THE U.S. ENVIRONMENTAL PROTECTION AGENCY HAD A novel idea: For power plants and sources relying on devices to control air emissions, rather than attempt to monitor the actual physical emissions to determine compliance with federal law, it simply would require inspections and tests of the performance of the control device. %n1%n
This strategy was formalized in the EPA's compliance assurance monitoring (CAM) rule signed Oct. 17, 1997. The EPA's theory is that if the control device is working properly, it is likely pollutant emissions fall within the required limits.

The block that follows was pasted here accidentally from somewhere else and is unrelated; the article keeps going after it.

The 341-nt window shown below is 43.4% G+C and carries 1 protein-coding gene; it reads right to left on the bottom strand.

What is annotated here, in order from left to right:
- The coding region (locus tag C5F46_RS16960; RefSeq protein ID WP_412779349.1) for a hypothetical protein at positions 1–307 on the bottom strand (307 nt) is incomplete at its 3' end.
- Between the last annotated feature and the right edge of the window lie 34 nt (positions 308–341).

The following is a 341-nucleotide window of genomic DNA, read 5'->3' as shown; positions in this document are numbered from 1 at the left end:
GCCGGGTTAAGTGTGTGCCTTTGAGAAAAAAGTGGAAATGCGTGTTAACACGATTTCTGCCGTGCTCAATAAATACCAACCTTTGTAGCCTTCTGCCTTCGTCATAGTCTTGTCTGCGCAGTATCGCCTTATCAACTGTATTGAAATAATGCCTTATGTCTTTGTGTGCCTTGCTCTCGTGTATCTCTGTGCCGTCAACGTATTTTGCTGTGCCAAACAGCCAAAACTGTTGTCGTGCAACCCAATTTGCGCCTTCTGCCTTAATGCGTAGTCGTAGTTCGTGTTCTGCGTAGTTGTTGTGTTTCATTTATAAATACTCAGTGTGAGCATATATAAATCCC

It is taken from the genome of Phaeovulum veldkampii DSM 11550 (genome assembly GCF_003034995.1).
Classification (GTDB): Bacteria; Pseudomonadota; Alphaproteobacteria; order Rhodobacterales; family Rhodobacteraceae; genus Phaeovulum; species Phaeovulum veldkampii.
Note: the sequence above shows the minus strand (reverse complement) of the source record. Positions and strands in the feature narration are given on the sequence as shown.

To predict the Clinton Administration's next step is foolhardy. And when it comes to the first federal restructuring bill, it's riskier still to rely on drafts that apparently were leaked to gauge reactions of the energy industry and media.
"There have been a gazillion versions of the bill which have been prepared," says a Department of Energy official.